Making a flying ATV is easier than you think – or at least it was for me. And that is no humble boast. It’s meant to be used by any idiot like me who grabs it for the recycling bin every time he pulls out of the driveway.
Making sure to fly without worry, however, was another question.
RYSE Aero Technologies CEO and founder Mick Kowitz yelled in my ear through the radio transmitter in my helmet, “Okay, you’re doing great.” “Now pull back the left handle and press the button for easy pickup.”
The machine I’m sitting on – codenamed RECON – is known as an Electric Takeoff and Landing (Evitol) aircraft and is Kowitz’s brainchild. ought to. Technically Flying ATV, very close. As I pulled the handle back, six battery powered propellers whirred to life around me and my seat began to squeal. Images of the new Top gun The movie flashed through my mind before the idea of Macabre’s intervention popped into my head: If I put my arm out a little, I’ll cut my arm off completely. A shiver ran down my spine as I tried to bury the mental image.
I pressed the release button on the center console. Nothing happened for a moment. Just as I was about to tell Mick that something was wrong, the engines screeched loudly as the RECON shifted sideways. Before I could react I felt a weight on my chest and my heart jumped into my throat as it lifted me off the ground and into the sky.
Although I was leading the craft that day, “journalists covering field trips” aren’t exactly RYSE’s target. In fact, Kowitz told me he wanted to put the aircraft in the hands of a different and unexpected audience: farmers and ranchers. Other evitol companies, such as Joby Aviation and Vertical Aerospace, have their sights set on personal transportation (think flying Ubers and Lyft), while others are focused on building. Aircraft for military and defense.
RYSE, on the other hand, is focused on industries where Kowitz is at the forefront of innovation and technology – despite public perception.
“Let’s think of farmers and put them in the hills bucket, but I chose them for the opposite,” Kowitz said. “They are actually the most innovative consumers in the world. Like tractors, they are the first in the market to use fully autonomous GPS-based equipment for the past 20 years. Nobody was doing that. Tesla only had Autopilot in their cars for eight years.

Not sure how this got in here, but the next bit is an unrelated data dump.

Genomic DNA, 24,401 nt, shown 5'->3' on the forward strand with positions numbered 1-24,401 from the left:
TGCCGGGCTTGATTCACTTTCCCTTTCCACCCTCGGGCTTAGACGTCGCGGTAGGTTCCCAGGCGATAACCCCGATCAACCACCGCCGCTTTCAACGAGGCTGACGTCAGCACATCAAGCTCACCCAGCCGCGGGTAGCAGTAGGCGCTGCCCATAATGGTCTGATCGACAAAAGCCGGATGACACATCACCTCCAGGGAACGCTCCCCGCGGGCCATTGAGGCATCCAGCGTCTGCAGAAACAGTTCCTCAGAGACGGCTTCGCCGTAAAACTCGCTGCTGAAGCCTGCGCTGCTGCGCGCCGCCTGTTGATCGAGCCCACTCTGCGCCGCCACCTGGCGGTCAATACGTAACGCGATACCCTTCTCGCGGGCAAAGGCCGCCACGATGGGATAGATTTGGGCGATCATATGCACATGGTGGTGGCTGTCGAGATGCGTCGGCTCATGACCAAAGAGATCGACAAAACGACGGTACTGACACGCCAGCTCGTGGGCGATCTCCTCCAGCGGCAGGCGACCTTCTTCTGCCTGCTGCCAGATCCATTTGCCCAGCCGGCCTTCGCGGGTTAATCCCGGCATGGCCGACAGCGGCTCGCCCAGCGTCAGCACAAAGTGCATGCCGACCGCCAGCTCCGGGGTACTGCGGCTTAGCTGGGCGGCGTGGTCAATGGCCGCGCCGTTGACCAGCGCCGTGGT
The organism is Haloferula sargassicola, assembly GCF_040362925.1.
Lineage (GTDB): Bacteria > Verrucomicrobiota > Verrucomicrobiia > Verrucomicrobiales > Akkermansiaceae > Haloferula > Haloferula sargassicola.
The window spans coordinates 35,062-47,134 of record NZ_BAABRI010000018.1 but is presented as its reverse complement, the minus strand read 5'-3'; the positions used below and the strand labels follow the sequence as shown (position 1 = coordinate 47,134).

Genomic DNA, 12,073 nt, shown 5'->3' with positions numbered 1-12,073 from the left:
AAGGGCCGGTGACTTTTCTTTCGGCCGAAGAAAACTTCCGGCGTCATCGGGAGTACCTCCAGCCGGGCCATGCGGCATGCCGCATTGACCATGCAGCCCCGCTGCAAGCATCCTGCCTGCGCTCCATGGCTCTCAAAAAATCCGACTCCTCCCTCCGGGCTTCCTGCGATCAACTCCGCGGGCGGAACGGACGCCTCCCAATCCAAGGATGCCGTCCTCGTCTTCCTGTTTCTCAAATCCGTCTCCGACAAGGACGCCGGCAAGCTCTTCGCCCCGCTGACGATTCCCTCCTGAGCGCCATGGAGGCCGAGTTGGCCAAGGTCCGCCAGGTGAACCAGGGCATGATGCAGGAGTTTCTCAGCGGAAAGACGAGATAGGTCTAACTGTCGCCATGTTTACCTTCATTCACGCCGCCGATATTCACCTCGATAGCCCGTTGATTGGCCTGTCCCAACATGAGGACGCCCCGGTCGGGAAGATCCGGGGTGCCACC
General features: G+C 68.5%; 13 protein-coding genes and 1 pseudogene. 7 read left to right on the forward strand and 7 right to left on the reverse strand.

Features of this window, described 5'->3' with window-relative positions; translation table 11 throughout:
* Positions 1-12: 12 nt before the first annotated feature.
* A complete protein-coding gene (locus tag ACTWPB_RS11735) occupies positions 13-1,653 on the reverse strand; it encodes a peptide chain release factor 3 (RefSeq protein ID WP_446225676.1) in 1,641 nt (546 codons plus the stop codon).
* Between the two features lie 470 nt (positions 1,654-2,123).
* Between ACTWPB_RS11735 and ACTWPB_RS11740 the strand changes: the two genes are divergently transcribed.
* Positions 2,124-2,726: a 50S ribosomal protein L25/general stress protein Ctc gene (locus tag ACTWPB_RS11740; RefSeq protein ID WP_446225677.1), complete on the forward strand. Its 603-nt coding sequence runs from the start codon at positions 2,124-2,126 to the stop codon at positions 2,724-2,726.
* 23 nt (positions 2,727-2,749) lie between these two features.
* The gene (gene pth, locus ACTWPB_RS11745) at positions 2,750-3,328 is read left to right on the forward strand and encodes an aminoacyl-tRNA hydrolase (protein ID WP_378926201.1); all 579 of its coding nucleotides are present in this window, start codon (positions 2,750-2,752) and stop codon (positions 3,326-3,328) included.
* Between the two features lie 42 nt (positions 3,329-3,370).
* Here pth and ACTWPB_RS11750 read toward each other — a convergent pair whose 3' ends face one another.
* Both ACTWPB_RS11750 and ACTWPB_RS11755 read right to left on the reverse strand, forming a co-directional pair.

“Then there’s tracking fields and soil, high-resolution imagery and landscape analysis – the most sophisticated science of agriculture,” he added. “These people use high technology before anyone else.”
That’s why Kowitz believes farmers, ranchers and other rural communities can benefit from a machine like RECON. These people own hundreds if not thousands of acres of land, farms and fields that must be regularly maintained and analyzed. If there are grazing animals on it, a farmer needs to be able to get out there quickly to help their livestock in an emergency.
Currently, the only way to do that is to walk, drive a truck or utility vehicle, ride a horse or – if you have a lot of money – fly in a helicopter or fixed-wing aircraft. All of these options can be an incredible drain on time and money, or they can directly endanger the land (you don’t want to drive over your grain).
“Being able to take a vehicle like that can get you out there as the crow flies,” Kowitz said. “If you break equipment in the field, you can get there, fix it, and get it back.”
He told a story about a rancher in Colorado who had 20,000 acres of cattle. As winter approaches, 80 percent of the herd naturally returns to “feed and get closer to the farm.” However, the remaining 20 percent remains in the soil.
“Every October he has to send five cows on horseback to fetch those cattle. Because those five are at ground level, they can only cover about 20 miles a day,” explained Kowitz. “With this vehicle, you can go up to find out where you are and find people where they are more efficiently. You can save thousands of dollars by just using it for location.
“Do I personally want to risk my life counting on a few batteries and a drone? I do not know. “
– Bill Seda
Bill Seda will tell you himself that he’s not a very “interesting farmer.” The 61-year-old grows corn and soybeans on his 550-acre farm in Tama County, Iowa. In the year He knows a little about RECON about his upcoming appearance at the Agricultural Progress Show in Boone, Iowa on August 30th. But he is skeptical about the technology and how useful it can be to a farmer. Mention the price tag.
“I’m an old-school kind of farmer,” Seda told me. “Anything new in innovation has to be able to pay for itself in a reasonable amount of time. Some farmers like to have the newest and best toys, but if it doesn’t pay you back quickly on your investment, you’re losing money.”
He’s the exact type of farmer RYSE needs to convince RECON—which is slated to cost $150,000—is a good investment. To do this, they need to address two of EV’s biggest challenges: battery life and safety (the same hurdles facing the electric vehicle industry).
The RECON and its six on-board batteries currently provide 25 minutes of flight time per charge, although that may change depending on factors including weather, wind, density, altitude, and user weight. That can be a big problem for a farmer who needs to fly somewhere at least 15 minutes one way.